Siberie de Russie d'Asie.
1852 (undated) 10 x 13 in (25.4 x 33.02 cm)
An uncommon and extremely attractive 1852 map of the Russian in Asia by Victor Levasseur. Covers the Russian empire in Asia from european Russia the Pacific and from the Arctic Circle south as far as the Chinese empire. Throughout, the map identifies various cities, towns, rivers and assortment of additional topographical details. Various governments' boundaries are marked. During this time in Russia, around 1825, Russian army officers, called the Decembrists, protested against Nicholas I's ascension to the throne. They were however defeated and some were exiled to Siberia. There, against all odds, the Decembrists thrived making significant contributions to the cultural and economic growth of Siberia. In 1856, when the Decembrists received amnesty, only some returned to european Russia. The map features a beautiful frame style border. Prepared by Victor Levasseur for publication as plate no. 20 in Maison Basset's 1852 edition of Atlas Illustre Destine a l'enseignement de la Geographie elementaire.
Victor Levasseur, an important French engineer, cartographer, and engraver of the mid 19th century, held a number of important cartographically related political and educations posts in France. He is most famous for his Atlas National Illustré des 86 Départements et des Possessions de La France, a large decorative atlas of France, including his Planisphere and five important continental maps. Levasseur's maps are distinctive for their wide decorative margins containing elaborate depictions of the scenery, peoples, and trade goods of the areas he mapped. Levasseur maps are also known to offer a wealth of statistical data. Until recently, very few Levasseur Atlases migrated out of France where they were mostly used in public libraries and town halls. His work represents some of the last great decorative atlases of the 19th century.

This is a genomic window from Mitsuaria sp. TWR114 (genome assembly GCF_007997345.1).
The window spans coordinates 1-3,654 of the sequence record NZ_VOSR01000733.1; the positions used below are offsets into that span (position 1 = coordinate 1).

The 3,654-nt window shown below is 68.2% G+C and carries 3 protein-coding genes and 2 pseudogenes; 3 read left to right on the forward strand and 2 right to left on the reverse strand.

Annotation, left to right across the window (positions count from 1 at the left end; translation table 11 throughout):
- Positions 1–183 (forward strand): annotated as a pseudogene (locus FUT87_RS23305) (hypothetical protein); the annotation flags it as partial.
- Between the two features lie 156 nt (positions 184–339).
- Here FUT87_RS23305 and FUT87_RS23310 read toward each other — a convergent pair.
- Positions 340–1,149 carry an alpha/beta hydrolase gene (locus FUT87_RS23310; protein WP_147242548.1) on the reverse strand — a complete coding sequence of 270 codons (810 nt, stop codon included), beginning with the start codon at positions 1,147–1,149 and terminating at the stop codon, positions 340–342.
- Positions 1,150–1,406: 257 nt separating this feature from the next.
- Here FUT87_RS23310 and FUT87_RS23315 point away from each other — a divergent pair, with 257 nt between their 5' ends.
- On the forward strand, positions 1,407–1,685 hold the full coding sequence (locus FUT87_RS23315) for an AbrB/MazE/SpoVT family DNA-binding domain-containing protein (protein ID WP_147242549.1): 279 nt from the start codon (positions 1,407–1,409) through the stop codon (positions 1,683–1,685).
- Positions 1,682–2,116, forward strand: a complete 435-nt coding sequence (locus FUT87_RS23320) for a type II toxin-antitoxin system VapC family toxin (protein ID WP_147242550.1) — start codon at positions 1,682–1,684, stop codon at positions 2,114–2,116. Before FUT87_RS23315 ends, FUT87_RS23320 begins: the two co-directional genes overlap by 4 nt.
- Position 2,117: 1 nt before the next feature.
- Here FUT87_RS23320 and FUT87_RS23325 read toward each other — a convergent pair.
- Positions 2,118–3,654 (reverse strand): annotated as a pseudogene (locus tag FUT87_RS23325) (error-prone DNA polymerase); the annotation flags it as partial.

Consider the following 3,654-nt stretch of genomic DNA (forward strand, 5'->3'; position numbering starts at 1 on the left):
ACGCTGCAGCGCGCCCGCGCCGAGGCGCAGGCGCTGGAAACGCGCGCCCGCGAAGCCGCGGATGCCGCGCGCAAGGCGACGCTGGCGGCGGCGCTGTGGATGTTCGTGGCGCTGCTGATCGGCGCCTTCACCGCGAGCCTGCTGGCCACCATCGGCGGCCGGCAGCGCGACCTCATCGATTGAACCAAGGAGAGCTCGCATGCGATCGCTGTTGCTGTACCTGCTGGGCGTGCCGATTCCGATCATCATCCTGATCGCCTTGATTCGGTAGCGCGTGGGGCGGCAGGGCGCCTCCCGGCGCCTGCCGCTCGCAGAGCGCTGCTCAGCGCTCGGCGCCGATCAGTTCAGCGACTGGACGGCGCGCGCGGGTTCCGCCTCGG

Jean Denis Barbie du Bocage (1760 - 1825) and his son Jean-Guillaume Barbie du Bocage (1795 - 1848) were French cartographers and cosmographers active in Paris during late 18th and early 19th centuries. The elder Barbie du Bocage, Jean Denis, was trained as a cartographer and engraver in the workshops of mapmaking legend J. B. B. d'Anville. At some point Jean Denis held the post of Royal Librarian of France and it was through is associations with d'Anville that the d'Anville collection of nearly 9000 maps was acquired by French Ministry of Foreign Affairs. The younger Barbie du Bocage, Jean-Guillaume, acquired a position shortly afterwards at the Ministry of Foreign Affairs and, in time, became its head, with the title of Geographe du Ministere des Affaires Etrangeres.
Barbie du Bocage, J. D., Atlas Illustre Destine a l'Enseignement de la Geographie Elementaire, (Paris: Maison Basset) 1852.
Very good. Blank on verso. Minor foxing throughout. Small discoloration over the European part of Russia.